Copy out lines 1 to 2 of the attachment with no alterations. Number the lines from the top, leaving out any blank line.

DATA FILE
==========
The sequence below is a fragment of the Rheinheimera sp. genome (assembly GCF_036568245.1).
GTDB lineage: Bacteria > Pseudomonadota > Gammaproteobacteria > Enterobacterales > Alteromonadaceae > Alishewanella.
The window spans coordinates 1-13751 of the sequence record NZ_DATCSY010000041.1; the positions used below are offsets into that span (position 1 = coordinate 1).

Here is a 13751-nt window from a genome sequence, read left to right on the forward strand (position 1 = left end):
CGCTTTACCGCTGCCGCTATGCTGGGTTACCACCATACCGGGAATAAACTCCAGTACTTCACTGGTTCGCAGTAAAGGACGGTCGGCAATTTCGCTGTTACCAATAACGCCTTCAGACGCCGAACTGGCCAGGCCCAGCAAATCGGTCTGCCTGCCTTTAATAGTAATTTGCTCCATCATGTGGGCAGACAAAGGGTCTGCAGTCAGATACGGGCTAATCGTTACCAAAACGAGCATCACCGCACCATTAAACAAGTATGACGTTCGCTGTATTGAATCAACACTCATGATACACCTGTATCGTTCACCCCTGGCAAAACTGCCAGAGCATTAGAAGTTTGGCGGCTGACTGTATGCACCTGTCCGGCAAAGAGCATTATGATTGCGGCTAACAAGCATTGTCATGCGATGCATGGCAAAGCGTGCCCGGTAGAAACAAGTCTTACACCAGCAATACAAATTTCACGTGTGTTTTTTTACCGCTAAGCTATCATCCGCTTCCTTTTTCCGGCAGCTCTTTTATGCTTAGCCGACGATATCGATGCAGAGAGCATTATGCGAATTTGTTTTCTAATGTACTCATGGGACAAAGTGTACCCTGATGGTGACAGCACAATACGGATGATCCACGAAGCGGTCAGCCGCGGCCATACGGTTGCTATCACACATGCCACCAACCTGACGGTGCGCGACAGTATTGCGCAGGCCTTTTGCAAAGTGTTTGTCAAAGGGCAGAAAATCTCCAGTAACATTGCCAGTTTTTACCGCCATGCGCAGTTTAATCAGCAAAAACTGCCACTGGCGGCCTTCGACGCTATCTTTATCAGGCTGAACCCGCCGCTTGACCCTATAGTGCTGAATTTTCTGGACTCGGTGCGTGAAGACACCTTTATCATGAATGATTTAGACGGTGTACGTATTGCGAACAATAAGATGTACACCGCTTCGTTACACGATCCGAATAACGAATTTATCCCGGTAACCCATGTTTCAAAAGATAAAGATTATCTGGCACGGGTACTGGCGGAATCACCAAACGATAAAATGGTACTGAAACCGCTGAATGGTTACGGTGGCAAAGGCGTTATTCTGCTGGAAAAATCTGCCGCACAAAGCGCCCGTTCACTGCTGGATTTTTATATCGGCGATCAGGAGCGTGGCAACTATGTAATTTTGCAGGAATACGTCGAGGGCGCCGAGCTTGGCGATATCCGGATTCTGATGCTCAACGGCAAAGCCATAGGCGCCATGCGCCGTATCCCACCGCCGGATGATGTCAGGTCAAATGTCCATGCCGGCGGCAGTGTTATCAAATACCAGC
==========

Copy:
The sequence below is a fragment of the Rheinheimera sp. genome (assembly GCF_036568245.1).
GTDB lineage: Bacteria > Pseudomonadota > Gammaproteobacteria > Enterobacterales > Alteromonadaceae > Alishewanella.